Abandoned dog now protects Royal Family from explosives after being rescued

An abandoned dog has seen her life turned around and become a police ‘superstar’ after learning how to detect explosives.

Roxy, a five-year-old Staffie, had to be rescued by the RSPCA in Somerset after being abandoned in 2017 but has gone on to protect the Royal family and respond to bomb threats.

Now she is the only one of her breed working as an explosives dog in the UK – and has been deployed at Windsor Castle for Princess Beatrice’s wedding, and monitored the local area ahead of ahead of Prince Philip’s funeral.

Staff at the RSPCA’s West Hatch Animal Centre – who have spent more than a decade working with police forces to identify rescue dogs who could be used by forces – quickly spotted Roxy’s potential and alerted police.

After a few years of training, she also became the only Staffie working within the Hampshire and Thames Valley dog unit.

With the help of proud handler PC Camilla Carter – who says the dog was ‘born to do this’ – she carries out security sweeps before high-profile public events and VIP visits to detect the scent of explosives.

The pair search various locations including private jets for suspicious packages, sweep venues ahead of Royal and Ministerial visits, and respond to bomb threats.

Supervisor Sue Dicks explained: ‘Roxy was the right age, was good around people and other dogs, and was really confident.

‘She was also very ball-focused – something that’s really important in training – and was incredibly determined.’

Roxy initially joined Avon & Somerset Police for her initial 10-week training where she learned what scents to sniff out and how to indicate the presence and location of the odours.

She then spent two years with the team before moving to the Hampshire and Thames Valley specialist search unit and partnering with PC Carter to complete their training in February 2020.

PC Carter said: ‘Roxy is a superstar. She is intelligent, very systematic and thorough. For her, it’s all a big, fun game and she just loves to work.

‘To see her working and know she’s a rescue dog whose life could have been so much different makes me so proud; it’s amazing to see her doing her job and loving it.’

She added: ‘And I love working by her side, she’s my crew mate and we have each other’s backs.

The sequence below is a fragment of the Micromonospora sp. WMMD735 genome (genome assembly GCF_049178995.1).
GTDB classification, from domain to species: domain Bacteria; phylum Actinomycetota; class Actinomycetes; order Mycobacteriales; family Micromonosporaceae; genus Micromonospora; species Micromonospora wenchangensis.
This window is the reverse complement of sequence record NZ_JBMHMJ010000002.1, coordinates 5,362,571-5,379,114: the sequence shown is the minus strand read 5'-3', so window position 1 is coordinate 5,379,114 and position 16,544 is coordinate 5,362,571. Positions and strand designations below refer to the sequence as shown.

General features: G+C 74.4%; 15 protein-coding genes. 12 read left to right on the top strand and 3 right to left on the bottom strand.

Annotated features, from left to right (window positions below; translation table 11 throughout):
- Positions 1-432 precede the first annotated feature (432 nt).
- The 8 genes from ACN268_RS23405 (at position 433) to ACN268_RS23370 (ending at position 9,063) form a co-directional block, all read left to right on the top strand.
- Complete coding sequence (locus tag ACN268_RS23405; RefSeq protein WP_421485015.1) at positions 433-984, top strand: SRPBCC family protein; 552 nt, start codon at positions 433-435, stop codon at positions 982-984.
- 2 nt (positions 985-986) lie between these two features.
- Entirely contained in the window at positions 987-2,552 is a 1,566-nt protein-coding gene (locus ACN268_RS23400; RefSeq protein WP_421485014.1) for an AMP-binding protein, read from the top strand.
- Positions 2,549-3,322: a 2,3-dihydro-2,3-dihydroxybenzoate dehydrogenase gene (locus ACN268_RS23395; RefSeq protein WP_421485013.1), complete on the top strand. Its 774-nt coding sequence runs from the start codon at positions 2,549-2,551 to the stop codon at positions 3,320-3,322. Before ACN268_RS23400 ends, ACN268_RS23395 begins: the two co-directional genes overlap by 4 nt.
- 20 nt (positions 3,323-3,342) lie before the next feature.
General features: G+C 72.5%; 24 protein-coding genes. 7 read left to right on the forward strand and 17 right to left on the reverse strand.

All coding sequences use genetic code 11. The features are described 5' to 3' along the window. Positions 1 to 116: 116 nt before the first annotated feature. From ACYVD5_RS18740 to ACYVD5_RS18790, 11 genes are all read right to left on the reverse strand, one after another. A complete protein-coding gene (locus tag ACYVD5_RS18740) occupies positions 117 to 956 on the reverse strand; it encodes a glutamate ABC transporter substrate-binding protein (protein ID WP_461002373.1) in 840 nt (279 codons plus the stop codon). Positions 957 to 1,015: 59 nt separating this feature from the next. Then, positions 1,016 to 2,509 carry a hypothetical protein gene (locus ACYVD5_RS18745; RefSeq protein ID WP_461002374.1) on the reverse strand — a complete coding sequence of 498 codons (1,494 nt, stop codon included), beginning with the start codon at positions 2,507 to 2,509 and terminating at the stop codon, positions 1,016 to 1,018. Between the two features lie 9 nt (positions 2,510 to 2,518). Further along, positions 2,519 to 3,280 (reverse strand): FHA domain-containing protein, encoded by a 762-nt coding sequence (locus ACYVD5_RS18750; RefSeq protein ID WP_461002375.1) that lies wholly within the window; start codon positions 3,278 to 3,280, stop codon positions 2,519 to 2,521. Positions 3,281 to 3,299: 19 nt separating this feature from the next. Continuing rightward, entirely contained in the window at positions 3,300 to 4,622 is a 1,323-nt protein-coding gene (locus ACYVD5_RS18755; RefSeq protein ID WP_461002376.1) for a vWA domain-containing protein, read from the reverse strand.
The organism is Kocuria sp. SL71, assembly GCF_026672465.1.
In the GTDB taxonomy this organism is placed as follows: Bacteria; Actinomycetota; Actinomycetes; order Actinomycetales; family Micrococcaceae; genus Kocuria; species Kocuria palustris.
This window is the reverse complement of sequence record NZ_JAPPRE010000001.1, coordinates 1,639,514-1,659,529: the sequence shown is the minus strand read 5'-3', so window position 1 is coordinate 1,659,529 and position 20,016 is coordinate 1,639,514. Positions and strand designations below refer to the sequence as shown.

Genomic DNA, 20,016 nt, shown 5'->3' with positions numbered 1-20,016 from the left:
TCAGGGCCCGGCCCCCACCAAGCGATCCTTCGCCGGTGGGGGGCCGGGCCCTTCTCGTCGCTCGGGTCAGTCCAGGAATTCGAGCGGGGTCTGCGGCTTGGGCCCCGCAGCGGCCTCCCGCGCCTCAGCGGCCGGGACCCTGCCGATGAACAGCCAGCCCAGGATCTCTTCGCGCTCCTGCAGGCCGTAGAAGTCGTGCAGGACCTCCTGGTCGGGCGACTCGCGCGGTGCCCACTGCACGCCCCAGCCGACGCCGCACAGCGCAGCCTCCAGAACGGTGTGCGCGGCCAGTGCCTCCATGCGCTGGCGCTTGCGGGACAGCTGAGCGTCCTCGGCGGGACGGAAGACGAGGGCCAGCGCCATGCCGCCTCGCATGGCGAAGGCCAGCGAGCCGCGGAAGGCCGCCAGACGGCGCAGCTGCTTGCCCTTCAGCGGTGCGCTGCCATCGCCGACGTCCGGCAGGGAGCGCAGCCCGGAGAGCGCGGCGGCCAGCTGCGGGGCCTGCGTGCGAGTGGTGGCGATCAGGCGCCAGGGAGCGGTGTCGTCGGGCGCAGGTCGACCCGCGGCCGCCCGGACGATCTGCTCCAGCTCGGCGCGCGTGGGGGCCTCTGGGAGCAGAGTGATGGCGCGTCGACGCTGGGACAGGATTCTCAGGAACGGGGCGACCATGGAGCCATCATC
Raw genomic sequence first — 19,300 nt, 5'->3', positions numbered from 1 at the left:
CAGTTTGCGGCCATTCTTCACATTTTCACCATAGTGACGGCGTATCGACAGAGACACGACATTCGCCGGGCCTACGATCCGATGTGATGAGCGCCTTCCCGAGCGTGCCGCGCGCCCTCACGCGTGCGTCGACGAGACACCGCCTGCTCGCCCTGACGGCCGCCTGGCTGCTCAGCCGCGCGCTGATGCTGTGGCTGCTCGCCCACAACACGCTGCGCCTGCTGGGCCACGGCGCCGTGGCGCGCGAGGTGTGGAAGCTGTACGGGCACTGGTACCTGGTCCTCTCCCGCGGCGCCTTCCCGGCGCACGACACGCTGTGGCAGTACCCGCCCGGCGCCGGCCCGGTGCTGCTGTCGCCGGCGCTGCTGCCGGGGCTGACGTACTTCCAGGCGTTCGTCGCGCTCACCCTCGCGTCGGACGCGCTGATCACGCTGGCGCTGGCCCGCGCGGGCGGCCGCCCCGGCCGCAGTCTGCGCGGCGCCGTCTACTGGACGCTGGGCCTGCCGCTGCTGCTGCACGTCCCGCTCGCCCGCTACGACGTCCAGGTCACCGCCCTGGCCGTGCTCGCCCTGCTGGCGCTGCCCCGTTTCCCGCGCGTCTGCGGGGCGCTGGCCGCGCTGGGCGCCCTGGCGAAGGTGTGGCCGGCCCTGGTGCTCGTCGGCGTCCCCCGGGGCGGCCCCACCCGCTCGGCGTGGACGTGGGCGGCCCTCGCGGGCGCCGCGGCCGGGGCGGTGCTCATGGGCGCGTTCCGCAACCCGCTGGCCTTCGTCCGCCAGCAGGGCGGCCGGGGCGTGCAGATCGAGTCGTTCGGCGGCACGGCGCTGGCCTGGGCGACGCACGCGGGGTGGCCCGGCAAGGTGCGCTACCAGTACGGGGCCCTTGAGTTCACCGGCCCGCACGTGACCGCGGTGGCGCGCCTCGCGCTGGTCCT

‘I’m sure she was born to do this; I couldn’t imagine her doing anything else.’

Roxy is one of dozens of rescue dogs who have gone on to work as sniffer dogs within different police forces across England and Wales.

Though other breeds, like German shepherds, Labradors and spaniels are often seen working for police, Roxy’s rise follows that of several Staffies who have taken on crime-fighting jobs.

RSPCA dog welfare expert Dr Samantha Gaines said: ‘Sadly, Staffies often receive a bad reputation that they simply don’t deserve.

‘Just like any dog, given the right upbringing and care, they can make loving family pets or, like Roxy, crime-fighting “su-paw” sniffer heroes.

‘Unfortunately, staffies have suffered from overbreeding and bad press in recent years and we see more Staffordshire bull terriers and Staffie-crosses coming into our care than any other type of dog.

‘But dogs like Roxy are a wonderful example of how clever Staffies can be and may help to change the public’s perception of the breed.’

Explaining more about her dog’s role, PC Carter continued: ‘Roxy is one of nine dogs who work on the specialist search unit and we’re responsible for high risk missing persons cases as well as counter terrorism and serious crime searches.

‘Last summer, Roxy and I worked at Windsor Castle ahead of the private wedding of Princess Beatrice and Edoardo Mapelli Mozzi and, this month, we secured the local area ahead of HRH Prince Philip, Duke of Edinburgh’s funeral.

‘I’m incredibly proud of her for carrying out such an important job ahead of such large events, both happy and sad.’

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